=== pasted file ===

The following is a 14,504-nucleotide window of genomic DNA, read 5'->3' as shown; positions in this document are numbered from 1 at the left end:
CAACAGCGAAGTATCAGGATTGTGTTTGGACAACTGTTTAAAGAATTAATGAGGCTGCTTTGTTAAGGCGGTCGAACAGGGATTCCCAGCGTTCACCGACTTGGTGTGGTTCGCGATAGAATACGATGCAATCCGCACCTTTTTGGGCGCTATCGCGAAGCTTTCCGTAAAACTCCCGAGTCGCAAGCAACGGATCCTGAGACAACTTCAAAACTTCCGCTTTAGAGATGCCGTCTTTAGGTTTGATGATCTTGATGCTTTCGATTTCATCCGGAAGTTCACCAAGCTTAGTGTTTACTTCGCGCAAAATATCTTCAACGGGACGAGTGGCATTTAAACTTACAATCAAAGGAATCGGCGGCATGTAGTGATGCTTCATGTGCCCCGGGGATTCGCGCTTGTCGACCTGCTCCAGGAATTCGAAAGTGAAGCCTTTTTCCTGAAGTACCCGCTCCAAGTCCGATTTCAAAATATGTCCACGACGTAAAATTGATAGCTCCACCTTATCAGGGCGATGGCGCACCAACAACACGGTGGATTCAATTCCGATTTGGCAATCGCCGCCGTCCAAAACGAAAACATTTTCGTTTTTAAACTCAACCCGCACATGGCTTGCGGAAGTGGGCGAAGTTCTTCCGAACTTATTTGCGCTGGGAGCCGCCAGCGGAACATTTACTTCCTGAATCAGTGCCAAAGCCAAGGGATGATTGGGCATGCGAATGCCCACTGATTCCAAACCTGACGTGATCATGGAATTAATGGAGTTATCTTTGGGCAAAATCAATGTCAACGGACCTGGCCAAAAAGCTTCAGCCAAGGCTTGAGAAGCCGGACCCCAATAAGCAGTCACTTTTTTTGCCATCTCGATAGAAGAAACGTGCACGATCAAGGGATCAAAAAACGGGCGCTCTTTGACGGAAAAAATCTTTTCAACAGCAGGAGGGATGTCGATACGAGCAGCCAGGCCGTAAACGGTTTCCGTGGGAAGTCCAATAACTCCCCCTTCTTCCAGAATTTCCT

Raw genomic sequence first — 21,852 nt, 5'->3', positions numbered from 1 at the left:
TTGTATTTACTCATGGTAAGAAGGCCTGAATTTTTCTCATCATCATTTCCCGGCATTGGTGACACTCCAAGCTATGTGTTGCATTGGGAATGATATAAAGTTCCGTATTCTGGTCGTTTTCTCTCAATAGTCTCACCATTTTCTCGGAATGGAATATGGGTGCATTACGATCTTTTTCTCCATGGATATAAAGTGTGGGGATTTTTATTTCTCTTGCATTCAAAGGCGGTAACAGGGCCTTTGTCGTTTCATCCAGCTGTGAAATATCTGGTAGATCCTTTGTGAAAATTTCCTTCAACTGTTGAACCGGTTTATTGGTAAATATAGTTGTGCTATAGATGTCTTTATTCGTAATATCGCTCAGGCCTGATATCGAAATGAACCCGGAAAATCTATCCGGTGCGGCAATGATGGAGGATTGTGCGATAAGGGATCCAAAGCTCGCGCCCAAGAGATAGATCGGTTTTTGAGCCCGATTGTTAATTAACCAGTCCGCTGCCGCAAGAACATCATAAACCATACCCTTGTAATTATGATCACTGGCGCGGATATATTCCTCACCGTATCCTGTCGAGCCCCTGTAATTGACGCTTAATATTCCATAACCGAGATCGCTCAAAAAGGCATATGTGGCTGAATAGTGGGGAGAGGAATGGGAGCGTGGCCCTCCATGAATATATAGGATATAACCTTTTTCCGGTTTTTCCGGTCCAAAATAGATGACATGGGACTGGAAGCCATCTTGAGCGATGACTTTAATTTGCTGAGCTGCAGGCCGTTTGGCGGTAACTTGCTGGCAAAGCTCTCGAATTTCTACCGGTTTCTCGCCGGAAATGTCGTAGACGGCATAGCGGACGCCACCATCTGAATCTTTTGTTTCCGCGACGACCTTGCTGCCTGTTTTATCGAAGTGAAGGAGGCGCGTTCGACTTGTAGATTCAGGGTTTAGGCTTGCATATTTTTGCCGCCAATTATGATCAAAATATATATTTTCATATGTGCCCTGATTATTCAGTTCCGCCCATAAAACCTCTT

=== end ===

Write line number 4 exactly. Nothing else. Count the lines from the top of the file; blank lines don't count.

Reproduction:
TTGTATTTACTCATGGTAAGAAGGCCTGAATTTTTCTCATCATCATTTCCCGGCATTGGTGACACTCCAAGCTATGTGTTGCATTGGGAATGATATAAAGTTCCGTATTCTGGTCGTTTTCTCTCAATAGTCTCACCATTTTCTCGGAATGGAATATGGGTGCATTACGATCTTTTTCTCCATGGATATAAAGTGTGGGGATTTTTATTTCTCTTGCATTCAAAGGCGGTAACAGGGCCTTTGTCGTTTCATCCAGCTGTGAAATATCTGGTAGATCCTTTGTGAAAATTTCCTTCAACTGTTGAACCGGTTTATTGGTAAATATAGTTGTGCTATAGATGTCTTTATTCGTAATATCGCTCAGGCCTGATATCGAAATGAACCCGGAAAATCTATCCGGTGCGGCAATGATGGAGGATTGTGCGATAAGGGATCCAAAGCTCGCGCCCAAGAGATAGATCGGTTTTTGAGCCCGATTGTTAATTAACCAGTCCGCTGCCGCAAGAACATCATAAACCATACCCTTGTAATTATGATCACTGGCGCGGATATATTCCTCACCGTATCCTGTCGAGCCCCTGTAATTGACGCTTAATATTCCATAACCGAGATCGCTCAAAAAGGCATATGTGGCTGAATAGTGGGGAGAGGAATGGGAGCGTGGCCCTCCATGAATATATAGGATATAACCTTTTTCCGGTTTTTCCGGTCCAAAATAGATGACATGGGACTGGAAGCCATCTTGAGCGATGACTTTAATTTGCTGAGCTGCAGGCCGTTTGGCGGTAACTTGCTGGCAAAGCTCTCGAATTTCTACCGGTTTCTCGCCGGAAATGTCGTAGACGGCATAGCGGACGCCACCATCTGAATCTTTTGTTTCCGCGACGACCTTGCTGCCTGTTTTATCGAAGTGAAGGAGGCGCGTTCGACTTGTAGATTCAGGGTTTAGGCTTGCATATTTTTGCCGCCAATTATGATCAAAATATATATTTTCATATGTGCCCTGATTATTCAGTTCCGCCCATAAAACCTCTT